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Who should be in the 2016 ARU Hall of Fame class?

The Wallabies need to remember their proud, winning history. (AAP Image/Dean Lewins)
Roar Guru
31st January, 2016
33

I am a huge fan of sports Hall of Fames when they are done correctly. The best example is the NFL Hall of Fame, where induction is almost as prestigious as winning a Super Bowl.

Former Miami Dolphin quarterback Dan Marino once went so far as to say his Hall of Fame induction meant more than a Super Bowl ring ever would have.

Can you imagine a rugby player saying that being placed in the Australian Rugby Union Hall of Fame is almost as prestigious as winning the Rugby World Cup?

I was looking at the ARU website, and if I were to select a Hall of Fame, the players already there are the ones I would have chosen.

Edward ‘Weary’ Dunlop is the only player I would not have in the Hall of Fame, as he only played one Test for Australia. He’s one of the greatest Australians ever, but the ARU Hall of Fame members should be selected based on their contributions to rugby.

So who should be the candidates for the Australian Rugby Union Hall of Fame for 2016?

The most notable person not in the Hall of Fame is Tim Horan, who is now eligible, having been retired for over ten years.

The other modern players who could be selected are Phil Kearns and Matt Burke – arguably Australia’s greatest hooker and fullback.

However there have been people who are almost as eligible, who have waited longer than Horan, Kearns, and Burke.

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The most notable omission from the 1960s are Rob Heming and Peter Johnson. Heming is arguably Australia’s second greatest lock after John Eales, and a necessary link in Australia’s phenomenal success in South Africa in 1963.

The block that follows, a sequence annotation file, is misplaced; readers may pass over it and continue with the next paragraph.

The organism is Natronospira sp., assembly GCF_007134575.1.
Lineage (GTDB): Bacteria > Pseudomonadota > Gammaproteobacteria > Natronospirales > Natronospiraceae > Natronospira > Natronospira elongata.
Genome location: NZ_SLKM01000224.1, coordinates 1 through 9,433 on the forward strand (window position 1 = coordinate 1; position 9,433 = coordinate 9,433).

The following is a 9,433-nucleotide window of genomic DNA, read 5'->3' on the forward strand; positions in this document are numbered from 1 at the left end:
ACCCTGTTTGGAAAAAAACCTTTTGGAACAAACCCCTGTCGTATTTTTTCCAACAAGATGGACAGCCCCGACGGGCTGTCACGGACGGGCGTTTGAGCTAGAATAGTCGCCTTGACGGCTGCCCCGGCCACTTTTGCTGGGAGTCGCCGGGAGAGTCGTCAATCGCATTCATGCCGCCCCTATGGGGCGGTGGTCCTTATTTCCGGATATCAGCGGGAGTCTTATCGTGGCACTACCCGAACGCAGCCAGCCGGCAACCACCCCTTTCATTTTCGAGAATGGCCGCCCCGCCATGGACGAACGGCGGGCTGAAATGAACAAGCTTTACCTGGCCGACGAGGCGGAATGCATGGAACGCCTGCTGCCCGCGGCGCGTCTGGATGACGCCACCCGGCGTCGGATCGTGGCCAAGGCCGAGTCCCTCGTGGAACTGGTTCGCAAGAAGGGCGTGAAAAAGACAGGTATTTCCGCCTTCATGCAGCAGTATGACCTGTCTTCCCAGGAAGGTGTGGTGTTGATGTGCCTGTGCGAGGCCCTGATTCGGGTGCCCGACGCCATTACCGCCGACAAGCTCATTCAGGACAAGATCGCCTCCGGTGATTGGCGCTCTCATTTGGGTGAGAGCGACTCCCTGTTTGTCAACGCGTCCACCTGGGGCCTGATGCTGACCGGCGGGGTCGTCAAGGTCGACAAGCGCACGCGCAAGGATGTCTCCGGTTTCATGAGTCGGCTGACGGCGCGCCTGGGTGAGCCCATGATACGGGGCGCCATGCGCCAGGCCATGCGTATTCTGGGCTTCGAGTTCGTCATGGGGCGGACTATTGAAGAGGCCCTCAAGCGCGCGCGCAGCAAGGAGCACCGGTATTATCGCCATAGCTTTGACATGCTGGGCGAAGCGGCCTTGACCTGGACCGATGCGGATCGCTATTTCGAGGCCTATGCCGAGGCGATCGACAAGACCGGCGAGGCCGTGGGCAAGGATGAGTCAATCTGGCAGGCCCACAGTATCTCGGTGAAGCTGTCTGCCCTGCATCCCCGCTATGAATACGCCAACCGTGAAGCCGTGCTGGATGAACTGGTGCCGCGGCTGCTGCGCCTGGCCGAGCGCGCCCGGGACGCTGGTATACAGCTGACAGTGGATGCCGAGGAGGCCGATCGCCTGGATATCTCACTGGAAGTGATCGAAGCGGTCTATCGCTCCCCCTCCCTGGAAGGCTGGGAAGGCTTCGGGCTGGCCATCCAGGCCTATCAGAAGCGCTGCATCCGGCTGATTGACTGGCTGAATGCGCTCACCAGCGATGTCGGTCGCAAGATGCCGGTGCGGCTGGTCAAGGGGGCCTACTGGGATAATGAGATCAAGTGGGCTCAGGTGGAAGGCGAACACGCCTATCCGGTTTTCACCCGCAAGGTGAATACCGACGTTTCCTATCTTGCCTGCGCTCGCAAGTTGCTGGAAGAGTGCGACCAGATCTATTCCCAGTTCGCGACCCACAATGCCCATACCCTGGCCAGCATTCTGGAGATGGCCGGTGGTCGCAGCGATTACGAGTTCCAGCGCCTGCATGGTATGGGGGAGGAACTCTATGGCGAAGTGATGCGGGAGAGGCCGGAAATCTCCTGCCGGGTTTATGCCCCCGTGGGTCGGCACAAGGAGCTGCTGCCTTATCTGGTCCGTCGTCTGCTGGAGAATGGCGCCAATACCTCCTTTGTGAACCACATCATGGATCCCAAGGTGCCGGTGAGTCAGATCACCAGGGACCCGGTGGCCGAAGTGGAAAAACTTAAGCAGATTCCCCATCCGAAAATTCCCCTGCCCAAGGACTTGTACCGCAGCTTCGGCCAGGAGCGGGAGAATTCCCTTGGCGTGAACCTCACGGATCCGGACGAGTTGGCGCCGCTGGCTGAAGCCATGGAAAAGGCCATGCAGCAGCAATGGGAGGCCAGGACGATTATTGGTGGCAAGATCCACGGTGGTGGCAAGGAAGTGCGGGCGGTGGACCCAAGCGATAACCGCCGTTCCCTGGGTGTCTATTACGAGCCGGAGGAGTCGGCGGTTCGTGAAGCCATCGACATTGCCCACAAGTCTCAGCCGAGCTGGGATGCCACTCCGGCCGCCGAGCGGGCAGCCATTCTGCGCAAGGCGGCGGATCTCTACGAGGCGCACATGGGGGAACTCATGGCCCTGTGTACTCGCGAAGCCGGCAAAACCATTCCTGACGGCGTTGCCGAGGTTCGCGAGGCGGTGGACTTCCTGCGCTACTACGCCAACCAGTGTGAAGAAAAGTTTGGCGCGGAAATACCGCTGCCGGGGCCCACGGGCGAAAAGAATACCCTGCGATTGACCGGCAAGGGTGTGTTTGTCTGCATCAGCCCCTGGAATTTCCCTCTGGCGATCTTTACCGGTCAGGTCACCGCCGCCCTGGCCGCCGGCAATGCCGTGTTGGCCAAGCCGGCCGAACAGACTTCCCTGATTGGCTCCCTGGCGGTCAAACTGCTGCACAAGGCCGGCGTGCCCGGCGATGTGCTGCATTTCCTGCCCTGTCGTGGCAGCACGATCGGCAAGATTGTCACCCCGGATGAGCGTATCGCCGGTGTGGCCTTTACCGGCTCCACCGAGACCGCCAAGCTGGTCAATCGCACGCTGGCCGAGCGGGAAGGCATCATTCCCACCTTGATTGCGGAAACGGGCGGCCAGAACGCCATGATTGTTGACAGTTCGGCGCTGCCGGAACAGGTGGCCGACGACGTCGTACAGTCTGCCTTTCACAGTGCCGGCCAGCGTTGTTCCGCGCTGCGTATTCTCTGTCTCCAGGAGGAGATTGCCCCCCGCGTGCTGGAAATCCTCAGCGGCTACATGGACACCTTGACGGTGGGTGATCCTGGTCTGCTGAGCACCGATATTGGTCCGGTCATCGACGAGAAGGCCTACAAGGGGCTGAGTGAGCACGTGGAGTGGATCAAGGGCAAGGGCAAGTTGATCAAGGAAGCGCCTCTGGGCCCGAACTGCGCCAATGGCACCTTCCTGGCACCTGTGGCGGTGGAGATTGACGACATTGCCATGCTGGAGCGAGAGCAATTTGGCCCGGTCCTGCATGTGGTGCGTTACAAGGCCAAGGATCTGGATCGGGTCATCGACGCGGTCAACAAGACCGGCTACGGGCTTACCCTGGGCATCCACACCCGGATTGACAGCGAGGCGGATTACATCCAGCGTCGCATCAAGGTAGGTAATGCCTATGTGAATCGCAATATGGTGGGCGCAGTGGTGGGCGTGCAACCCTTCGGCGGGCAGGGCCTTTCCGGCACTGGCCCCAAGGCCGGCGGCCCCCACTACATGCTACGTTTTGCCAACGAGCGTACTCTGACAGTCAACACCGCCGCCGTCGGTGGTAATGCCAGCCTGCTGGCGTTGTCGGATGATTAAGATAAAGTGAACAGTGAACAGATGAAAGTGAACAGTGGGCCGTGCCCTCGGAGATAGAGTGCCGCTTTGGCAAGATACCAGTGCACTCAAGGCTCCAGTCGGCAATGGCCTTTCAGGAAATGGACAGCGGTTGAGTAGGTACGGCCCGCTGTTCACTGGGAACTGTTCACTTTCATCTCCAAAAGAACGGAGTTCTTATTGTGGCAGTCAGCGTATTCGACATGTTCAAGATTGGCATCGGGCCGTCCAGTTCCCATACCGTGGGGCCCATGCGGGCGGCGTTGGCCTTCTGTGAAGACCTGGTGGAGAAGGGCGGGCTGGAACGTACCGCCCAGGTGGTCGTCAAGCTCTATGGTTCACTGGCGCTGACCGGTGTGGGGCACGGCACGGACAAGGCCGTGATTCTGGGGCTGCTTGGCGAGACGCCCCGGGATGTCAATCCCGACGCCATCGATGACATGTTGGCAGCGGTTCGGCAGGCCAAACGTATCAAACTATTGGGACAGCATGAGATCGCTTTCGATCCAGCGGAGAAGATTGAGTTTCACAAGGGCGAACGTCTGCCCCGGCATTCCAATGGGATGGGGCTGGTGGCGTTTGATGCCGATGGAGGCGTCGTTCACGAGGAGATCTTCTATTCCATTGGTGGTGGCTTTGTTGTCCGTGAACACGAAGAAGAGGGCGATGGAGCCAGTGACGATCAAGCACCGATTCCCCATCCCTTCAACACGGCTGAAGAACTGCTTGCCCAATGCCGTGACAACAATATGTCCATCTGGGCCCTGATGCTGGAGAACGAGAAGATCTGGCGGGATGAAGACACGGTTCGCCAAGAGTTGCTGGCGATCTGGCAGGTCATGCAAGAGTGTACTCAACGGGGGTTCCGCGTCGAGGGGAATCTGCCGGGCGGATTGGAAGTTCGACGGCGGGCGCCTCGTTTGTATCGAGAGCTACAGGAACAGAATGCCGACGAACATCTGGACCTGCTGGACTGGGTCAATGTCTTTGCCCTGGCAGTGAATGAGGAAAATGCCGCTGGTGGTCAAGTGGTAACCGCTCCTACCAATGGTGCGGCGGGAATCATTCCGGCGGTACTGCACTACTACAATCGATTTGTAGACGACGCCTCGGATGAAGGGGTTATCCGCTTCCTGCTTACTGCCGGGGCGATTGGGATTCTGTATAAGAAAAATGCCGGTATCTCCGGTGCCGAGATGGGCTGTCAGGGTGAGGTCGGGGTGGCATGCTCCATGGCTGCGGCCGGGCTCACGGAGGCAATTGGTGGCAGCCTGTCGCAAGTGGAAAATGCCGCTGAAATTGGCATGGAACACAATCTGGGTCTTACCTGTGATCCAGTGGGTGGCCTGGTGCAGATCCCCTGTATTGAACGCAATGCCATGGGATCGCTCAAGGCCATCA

Johnson is often regarded as one of Australia’s three greatest hookers, with Kearns and Tom Lawton Jr. His quick strikes were essential in South Africa against a more powerful Springbok scrum.

There are still players from the 1980s who should be considered for induction. Topo Rodriguez is Australia’s greatest ever prop, and completely transformed Australia’s scrum (remember the push-over try against Wales in 1984?).

Roger Gould and Lawton (and possibly Steve Cutler) are the only others from the Grand Slam Wallabies who deserve to be in the Hall of Fame. Gould should be given preference.

There are two players from the early 20th century who stick out for me. One is Chris McKivat – a duel international and Australia’s first great halfback – and Graham Cooke, a hard-nosed second-rower.

The Hall of Fame also needs to start considering coaches for induction. Players like Johnny Walace and Des Connor were coaches for Australia at some point, and their coaching success adds to the prestige of the Hall of Fame.

In this case, Rod MacQueen, Bob Dwyer and Alan Jones should all be considered. Perhaps Bob Templeton ought to be considered too!

If the Hall of Fame were to select three people to be inducted for 2016 I would like to see Peter Johnson, Tim Horan and Graham Cooke.

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I’ve selected Johnson first because the Hall of Fame has no hookers.

If there was an Australian rugby equivalent to rugby league’s Immortals (Inside Rugby tried it with the ‘Invincibles’, but it didn’t catch on), you would need Horan in there (although Inside Rugby didn’t).

Some might think Horan should wait a while, because he hasn’t been retired for long, and other have had to wait longer. But a Hall of Fame lacks credibility when you don’t select the obvious, and Horan is one of Australia’s greatest ever players.

Graham Cooke will be our ‘golden oldie’ choice – a serious contender for any all-time Australian XV.

Here are the men who should be candidates for the ARU Hall of Fame Class of 2016:

Peter Johnson
Tim Horan
Graham Cooke
Rob Heming
Topo Rodriguez
Phil Kearns
Roger Gould
Steve Cutler
Tom Lawton Jr
Matt Burke

We have two players from before World War II – in Cooke and McKivat.

We have two players from the awesome 1960s side – Johnson and Heming.

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We have three Grand Slam Wallabies from 1984 – Gould, Cutler and Lawton.

We have three player who played in the professional era – Kearns, Horan and Burke.